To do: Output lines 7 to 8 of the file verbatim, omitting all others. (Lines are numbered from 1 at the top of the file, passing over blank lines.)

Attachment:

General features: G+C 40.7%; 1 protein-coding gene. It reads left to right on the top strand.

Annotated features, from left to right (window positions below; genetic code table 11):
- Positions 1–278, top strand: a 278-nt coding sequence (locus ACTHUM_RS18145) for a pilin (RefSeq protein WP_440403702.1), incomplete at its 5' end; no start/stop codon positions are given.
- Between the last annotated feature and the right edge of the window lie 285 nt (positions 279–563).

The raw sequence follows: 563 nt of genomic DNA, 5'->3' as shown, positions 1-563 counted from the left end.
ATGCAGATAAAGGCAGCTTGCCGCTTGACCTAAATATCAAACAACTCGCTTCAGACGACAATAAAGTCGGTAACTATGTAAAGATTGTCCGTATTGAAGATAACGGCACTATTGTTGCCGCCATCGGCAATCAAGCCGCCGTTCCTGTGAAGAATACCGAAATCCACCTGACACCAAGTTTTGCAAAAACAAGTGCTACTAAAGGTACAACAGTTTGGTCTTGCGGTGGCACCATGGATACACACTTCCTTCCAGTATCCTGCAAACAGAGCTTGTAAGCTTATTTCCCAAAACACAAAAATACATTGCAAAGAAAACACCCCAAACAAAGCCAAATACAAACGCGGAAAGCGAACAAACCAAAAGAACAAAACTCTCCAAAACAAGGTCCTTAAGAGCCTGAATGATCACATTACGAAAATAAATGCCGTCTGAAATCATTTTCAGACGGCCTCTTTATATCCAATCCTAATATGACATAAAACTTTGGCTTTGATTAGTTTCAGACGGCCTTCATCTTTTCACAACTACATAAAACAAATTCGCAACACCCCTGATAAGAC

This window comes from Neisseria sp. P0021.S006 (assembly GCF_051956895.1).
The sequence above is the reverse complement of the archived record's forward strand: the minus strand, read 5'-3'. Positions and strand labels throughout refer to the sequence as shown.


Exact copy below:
This window comes from Neisseria sp. P0021.S006 (assembly GCF_051956895.1).
The sequence above is the reverse complement of the archived record's forward strand: the minus strand, read 5'-3'. Positions and strand labels throughout refer to the sequence as shown.